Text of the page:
How does one get into this field?

“My name is Sean and I am a first year biology major with an emphasis in wildlife biology. Ever since I was a kid learning about the reintroduction of wolves as a keystone species I have made it my goal to work my way into the field of conservation biology. Recently I have started researching the idea of de-extinction, where I stumbled across Stewart’s TED Talk, as well as the TEDxDeExtinction videos, truly sparking my interest in getting involved with this new cutting-edge field.  I was wondering if you had any suggestions or ideas on ways I could become involved with this ground breaking field?”

So here’s my advice….
— Ben Novak

In your undergrad years study the following: genetics, ecology, molecular ecology, paleontology/paleoecology, bioinformatics – really delve into bioinformatics, molecular biology and cellular biology.

Any real lab experience you can get in biotech and genetics early will be invaluable.

But most importantly – understand the organism you’re interested in. De-extinction may not be a fully fledged field when you get to grad school. Any de-extinction project requires genome sequencing to genome synthesis to cloning and beyond. A lot of supporting projects need to happen – cross species cloning testing, surrogate parent behavior modification, ecosystem analysis – etc. Basic population biology and paleo-ecology of your animal is the real foundation – studying how gene frequencies changed over time in your animal as it went extinct, getting to know the actual population structure – all these things will ultimately feed how you recreate the organism and how you put it back in the wild.

One thing you could do as an undergrad would be to try and do some gene sequencing of an extinct organism as an undergrad thesis – the prices are dropping so much you may be able to get some funding for it. An extinct animals genome right now will cost between 8-10,000 dollars to generate – this is assuming the need for 4 illumina lanes of data (2500 dollars each). For prepping a skin sample a Qiagen DNeasy tissue kit protocol using PN buffer rather than PB buffer works for DNA extraction (the PN buffer is found in the Qiagen Nucleotide Removal kit). Bone samples require a little more custom prep.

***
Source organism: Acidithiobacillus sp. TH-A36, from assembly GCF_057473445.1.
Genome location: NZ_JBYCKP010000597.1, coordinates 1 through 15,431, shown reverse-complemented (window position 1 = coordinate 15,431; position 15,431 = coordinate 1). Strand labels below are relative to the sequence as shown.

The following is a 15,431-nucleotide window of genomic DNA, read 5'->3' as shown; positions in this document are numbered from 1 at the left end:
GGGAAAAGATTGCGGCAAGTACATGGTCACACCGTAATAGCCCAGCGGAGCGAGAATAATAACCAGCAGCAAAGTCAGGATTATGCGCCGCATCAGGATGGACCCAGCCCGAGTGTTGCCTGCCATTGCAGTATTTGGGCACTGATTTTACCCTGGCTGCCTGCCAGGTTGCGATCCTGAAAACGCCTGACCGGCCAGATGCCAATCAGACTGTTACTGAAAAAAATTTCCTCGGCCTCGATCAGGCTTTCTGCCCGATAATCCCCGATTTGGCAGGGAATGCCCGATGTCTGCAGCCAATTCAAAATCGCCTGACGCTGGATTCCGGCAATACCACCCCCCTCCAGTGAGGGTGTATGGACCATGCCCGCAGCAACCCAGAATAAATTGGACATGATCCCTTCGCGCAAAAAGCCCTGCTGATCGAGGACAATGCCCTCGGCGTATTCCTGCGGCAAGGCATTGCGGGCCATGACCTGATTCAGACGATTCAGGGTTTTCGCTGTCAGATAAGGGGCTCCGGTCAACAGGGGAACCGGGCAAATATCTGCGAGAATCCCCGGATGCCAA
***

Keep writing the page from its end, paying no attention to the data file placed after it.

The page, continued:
Right now there are a host of organisms having their genomes sequenced – this makes a huge array of reference maps to assemble ancient DNA to. Here is just a small set of genomes being worked on – https://genome10k.soe.ucsc.edu/sites/default/files/PUBLIC_167_species_list_kk_041813_rf_042313.pdf

Any extinct animal related to these species can now have it’s genome sequenced much easier than before. In truth – you don’t even need to shoot for a full genome. You could put about 5-10 samples on a single lane (2500) and potentially get enough DNA sequences for the full mitochondrial genome of all the samples – and with those you have the beginnings of a population genetics project. DNA prep for 10 samples would be about $500.